Truffles

July 13, 2015

Review of Elvi Herenza Rioja Reserva 2009 and a look at the Martini.

One of us has lately had a hankering for truffles. Known as the “diamonds of the kitchen,” truffles are among a chef’s most prized ingredients. The fruiting body of a type of fungus that grows underground in very specific conditions, truffles impart an intensely pungent flavor to food that is most often described as slightly garlicky, musky and earthy. They are extremely expensive costing several hundreds of dollars per ounce. In 2010, a 2½ pound white truffle sold for $417,200.

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Martinis — And Earl Grey MarTEAnis

July 29, 2013

Suggestions on how to store wine along with a review of the Covenant Cabernet Sauvignon 2010 and a look at the Martini.

Last week we encouraged purchasing wines not meant for immediate consumption, but with a caveat: You need to be able to store your wines in a fashion that will preserve their flavors and allow them to reach their potential. Seeking out and then buying a great bottle of wine is a waste of time and money if it ends up sitting on a rack nestled in the space between the top of the refrigerator and a kitchen cabinet. After all, heat rises — and kitchens get very hot indeed. Even less expensive wines can be ruined if improperly stored.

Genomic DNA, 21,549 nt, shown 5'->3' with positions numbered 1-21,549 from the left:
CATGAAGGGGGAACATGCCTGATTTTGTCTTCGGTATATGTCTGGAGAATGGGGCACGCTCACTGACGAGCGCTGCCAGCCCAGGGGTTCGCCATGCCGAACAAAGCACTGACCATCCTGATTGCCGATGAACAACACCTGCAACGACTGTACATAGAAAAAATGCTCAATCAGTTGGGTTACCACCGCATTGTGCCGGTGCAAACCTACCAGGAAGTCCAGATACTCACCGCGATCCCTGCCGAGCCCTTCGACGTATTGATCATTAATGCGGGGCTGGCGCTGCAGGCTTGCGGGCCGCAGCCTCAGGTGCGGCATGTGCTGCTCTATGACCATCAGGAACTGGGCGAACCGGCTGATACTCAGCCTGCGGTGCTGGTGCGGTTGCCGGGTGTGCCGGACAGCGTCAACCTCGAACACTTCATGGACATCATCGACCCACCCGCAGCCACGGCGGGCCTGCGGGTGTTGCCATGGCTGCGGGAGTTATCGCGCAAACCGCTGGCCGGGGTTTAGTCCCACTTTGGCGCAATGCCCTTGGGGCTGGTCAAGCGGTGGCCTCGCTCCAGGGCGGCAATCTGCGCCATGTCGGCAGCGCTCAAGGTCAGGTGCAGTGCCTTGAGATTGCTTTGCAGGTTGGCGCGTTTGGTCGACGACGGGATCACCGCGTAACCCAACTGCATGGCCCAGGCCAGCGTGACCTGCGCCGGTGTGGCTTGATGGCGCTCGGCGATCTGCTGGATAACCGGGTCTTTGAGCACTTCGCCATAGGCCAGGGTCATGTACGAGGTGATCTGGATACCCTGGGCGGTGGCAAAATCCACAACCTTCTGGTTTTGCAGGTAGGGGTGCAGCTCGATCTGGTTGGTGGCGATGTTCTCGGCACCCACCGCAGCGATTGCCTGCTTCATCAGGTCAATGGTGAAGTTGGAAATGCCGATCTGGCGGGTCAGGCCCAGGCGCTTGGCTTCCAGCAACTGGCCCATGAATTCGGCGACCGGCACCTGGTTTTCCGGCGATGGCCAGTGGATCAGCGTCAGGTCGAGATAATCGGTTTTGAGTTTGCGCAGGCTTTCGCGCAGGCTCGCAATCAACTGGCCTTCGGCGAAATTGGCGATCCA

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Shaken, Not Stirred

November 14, 2012

Herzog Late Harvest Orange Muscat

A review of the Herzog Late Harvest Orange Muscat 2011 and a look at the Martini.

We are often asked how and why kosher wine in the United States began as sweet, syrupy drek. The simplest answer is that the Jewish immigrants who settled in the northeastern United States way back when discovered that the only locally available grapes suitable for wine production were American varietals like the Concord grape. The only way to make the wine both palatable and easy to produce, however, was to add a huge amount of sugar to the grape juice – it aided fermentation and improved the taste of the product.

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Mamma Mia! That’s Good Wine

May 11, 2011

Domaine du Castel grand Vin

A review of the Domaine du Castel Grand Vin 2007 and a summer martini recipe.

One of the world’s best kosher wines is Domaine du Castel Grand Vin 2007 ($59) – an elegant blend of cabernet sauvignon, merlot, petit verdot, cabernet franc and malbec. It’s full-bodied with gorgeous blueberry, cedar and chocolate aromas leading into layers of beautifully integrated dark plums, blackberries, currants and anise, with hints of olives and oranges in the satisfyingly lengthy finish.

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